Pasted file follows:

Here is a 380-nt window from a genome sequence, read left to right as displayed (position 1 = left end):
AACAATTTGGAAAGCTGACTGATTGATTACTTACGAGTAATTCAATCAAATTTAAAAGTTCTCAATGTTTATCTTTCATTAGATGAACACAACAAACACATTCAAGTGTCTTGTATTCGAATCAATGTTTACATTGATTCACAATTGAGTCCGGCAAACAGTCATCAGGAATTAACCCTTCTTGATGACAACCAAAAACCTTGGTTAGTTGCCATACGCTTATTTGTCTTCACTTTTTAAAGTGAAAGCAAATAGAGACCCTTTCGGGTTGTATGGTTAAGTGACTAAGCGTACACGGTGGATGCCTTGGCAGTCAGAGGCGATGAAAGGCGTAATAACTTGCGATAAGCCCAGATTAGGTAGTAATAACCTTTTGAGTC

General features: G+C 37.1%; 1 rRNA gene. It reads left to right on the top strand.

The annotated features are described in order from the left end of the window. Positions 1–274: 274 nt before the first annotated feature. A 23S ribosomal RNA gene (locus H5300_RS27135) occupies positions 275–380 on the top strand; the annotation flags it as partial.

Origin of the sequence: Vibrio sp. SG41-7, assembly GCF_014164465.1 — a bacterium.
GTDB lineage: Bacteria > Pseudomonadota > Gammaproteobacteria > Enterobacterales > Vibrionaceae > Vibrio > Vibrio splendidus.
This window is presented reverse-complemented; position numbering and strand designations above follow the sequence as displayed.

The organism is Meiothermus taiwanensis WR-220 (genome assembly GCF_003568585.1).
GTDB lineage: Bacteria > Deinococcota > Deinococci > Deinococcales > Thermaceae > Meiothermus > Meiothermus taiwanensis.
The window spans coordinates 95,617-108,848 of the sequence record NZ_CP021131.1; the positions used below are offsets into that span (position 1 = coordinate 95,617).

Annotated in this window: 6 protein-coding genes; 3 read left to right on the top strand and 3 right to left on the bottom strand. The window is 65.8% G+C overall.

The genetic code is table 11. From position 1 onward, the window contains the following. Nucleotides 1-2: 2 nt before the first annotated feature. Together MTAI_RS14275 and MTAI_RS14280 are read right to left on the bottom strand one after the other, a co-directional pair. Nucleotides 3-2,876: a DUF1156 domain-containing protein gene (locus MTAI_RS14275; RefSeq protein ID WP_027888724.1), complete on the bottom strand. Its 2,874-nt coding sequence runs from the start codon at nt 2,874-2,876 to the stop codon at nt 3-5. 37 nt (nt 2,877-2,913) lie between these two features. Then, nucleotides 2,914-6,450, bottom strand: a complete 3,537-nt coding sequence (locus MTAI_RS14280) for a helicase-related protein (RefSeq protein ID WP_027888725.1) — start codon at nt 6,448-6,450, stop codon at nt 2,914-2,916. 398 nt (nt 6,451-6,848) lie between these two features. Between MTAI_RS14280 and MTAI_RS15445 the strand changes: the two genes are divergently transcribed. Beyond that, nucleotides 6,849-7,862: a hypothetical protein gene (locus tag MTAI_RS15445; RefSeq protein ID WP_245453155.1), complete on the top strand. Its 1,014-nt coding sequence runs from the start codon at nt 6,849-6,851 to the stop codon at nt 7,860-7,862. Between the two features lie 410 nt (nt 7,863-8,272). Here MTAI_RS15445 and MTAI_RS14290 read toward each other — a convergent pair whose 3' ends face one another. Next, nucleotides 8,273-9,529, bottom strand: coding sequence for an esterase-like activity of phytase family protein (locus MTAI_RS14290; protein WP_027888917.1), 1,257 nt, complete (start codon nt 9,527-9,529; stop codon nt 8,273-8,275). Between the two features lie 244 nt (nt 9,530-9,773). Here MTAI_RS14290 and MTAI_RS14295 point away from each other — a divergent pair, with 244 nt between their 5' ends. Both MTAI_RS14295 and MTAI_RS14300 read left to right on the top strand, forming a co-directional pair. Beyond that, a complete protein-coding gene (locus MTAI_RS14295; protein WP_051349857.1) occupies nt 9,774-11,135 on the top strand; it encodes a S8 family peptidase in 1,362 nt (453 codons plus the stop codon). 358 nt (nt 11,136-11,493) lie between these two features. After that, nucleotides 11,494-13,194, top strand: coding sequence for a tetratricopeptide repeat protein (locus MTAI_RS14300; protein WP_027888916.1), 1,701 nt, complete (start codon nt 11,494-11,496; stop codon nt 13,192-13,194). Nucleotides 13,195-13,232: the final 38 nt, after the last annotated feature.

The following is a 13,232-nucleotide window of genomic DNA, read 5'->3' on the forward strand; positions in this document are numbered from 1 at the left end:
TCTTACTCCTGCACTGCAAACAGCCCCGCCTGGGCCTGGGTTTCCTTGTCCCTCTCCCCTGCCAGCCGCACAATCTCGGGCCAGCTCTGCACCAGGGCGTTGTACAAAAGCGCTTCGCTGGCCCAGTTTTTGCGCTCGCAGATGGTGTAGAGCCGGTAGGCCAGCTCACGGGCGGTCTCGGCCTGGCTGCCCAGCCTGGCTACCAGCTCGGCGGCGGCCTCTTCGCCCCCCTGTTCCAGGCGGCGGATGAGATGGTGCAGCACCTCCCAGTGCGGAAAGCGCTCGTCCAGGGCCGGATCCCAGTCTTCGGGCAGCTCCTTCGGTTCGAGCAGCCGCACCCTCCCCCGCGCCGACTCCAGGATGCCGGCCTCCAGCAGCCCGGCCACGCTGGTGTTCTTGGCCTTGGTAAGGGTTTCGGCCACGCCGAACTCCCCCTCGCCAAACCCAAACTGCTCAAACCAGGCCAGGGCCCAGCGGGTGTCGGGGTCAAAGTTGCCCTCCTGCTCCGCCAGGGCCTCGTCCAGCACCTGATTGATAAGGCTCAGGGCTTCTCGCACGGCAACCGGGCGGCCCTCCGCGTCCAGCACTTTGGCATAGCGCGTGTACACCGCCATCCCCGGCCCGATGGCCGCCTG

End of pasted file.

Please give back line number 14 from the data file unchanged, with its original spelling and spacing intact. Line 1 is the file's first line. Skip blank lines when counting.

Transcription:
TCTTACTCCTGCACTGCAAACAGCCCCGCCTGGGCCTGGGTTTCCTTGTCCCTCTCCCCTGCCAGCCGCACAATCTCGGGCCAGCTCTGCACCAGGGCGTTGTACAAAAGCGCTTCGCTGGCCCAGTTTTTGCGCTCGCAGATGGTGTAGAGCCGGTAGGCCAGCTCACGGGCGGTCTCGGCCTGGCTGCCCAGCCTGGCTACCAGCTCGGCGGCGGCCTCTTCGCCCCCCTGTTCCAGGCGGCGGATGAGATGGTGCAGCACCTCCCAGTGCGGAAAGCGCTCGTCCAGGGCCGGATCCCAGTCTTCGGGCAGCTCCTTCGGTTCGAGCAGCCGCACCCTCCCCCGCGCCGACTCCAGGATGCCGGCCTCCAGCAGCCCGGCCACGCTGGTGTTCTTGGCCTTGGTAAGGGTTTCGGCCACGCCGAACTCCCCCTCGCCAAACCCAAACTGCTCAAACCAGGCCAGGGCCCAGCGGGTGTCGGGGTCAAAGTTGCCCTCCTGCTCCGCCAGGGCCTCGTCCAGCACCTGATTGATAAGGCTCAGGGCTTCTCGCACGGCAACCGGGCGGCCCTCCGCGTCCAGCACTTTGGCATAGCGCGTGTACACCGCCATCCCCGGCCCGATGGCCGCCTG